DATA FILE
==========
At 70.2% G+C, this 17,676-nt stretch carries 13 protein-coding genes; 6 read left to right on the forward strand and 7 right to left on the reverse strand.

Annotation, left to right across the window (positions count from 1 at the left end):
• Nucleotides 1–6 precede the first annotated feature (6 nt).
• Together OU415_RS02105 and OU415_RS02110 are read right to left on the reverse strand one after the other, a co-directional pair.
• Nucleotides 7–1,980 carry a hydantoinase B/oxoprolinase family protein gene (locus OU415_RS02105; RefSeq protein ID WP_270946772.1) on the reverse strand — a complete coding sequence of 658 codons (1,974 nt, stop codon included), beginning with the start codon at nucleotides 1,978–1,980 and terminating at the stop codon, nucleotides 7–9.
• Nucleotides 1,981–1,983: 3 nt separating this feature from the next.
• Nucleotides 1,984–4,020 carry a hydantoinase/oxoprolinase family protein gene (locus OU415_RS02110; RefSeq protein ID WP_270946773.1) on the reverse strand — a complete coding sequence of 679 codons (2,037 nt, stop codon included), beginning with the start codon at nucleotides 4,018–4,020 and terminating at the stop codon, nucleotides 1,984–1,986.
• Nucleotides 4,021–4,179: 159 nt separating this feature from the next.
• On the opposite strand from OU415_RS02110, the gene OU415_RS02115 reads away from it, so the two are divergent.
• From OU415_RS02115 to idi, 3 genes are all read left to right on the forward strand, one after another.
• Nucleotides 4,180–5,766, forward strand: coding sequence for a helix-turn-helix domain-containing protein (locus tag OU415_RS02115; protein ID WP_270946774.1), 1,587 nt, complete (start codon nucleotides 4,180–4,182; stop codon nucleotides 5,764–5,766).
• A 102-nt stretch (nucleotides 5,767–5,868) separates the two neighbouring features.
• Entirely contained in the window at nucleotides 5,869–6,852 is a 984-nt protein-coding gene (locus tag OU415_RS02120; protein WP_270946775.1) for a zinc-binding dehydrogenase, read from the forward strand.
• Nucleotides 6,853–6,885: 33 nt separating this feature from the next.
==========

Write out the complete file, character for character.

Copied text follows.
At 70.2% G+C, this 17,676-nt stretch carries 13 protein-coding genes; 6 read left to right on the forward strand and 7 right to left on the reverse strand.

Annotation, left to right across the window (positions count from 1 at the left end):
• Nucleotides 1–6 precede the first annotated feature (6 nt).
• Together OU415_RS02105 and OU415_RS02110 are read right to left on the reverse strand one after the other, a co-directional pair.
• Nucleotides 7–1,980 carry a hydantoinase B/oxoprolinase family protein gene (locus OU415_RS02105; RefSeq protein ID WP_270946772.1) on the reverse strand — a complete coding sequence of 658 codons (1,974 nt, stop codon included), beginning with the start codon at nucleotides 1,978–1,980 and terminating at the stop codon, nucleotides 7–9.
• Nucleotides 1,981–1,983: 3 nt separating this feature from the next.
• Nucleotides 1,984–4,020 carry a hydantoinase/oxoprolinase family protein gene (locus OU415_RS02110; RefSeq protein ID WP_270946773.1) on the reverse strand — a complete coding sequence of 679 codons (2,037 nt, stop codon included), beginning with the start codon at nucleotides 4,018–4,020 and terminating at the stop codon, nucleotides 1,984–1,986.
• Nucleotides 4,021–4,179: 159 nt separating this feature from the next.
• On the opposite strand from OU415_RS02110, the gene OU415_RS02115 reads away from it, so the two are divergent.
• From OU415_RS02115 to idi, 3 genes are all read left to right on the forward strand, one after another.
• Nucleotides 4,180–5,766, forward strand: coding sequence for a helix-turn-helix domain-containing protein (locus tag OU415_RS02115; protein ID WP_270946774.1), 1,587 nt, complete (start codon nucleotides 4,180–4,182; stop codon nucleotides 5,764–5,766).
• A 102-nt stretch (nucleotides 5,767–5,868) separates the two neighbouring features.
• Entirely contained in the window at nucleotides 5,869–6,852 is a 984-nt protein-coding gene (locus tag OU415_RS02120; protein WP_270946775.1) for a zinc-binding dehydrogenase, read from the forward strand.
• Nucleotides 6,853–6,885: 33 nt separating this feature from the next.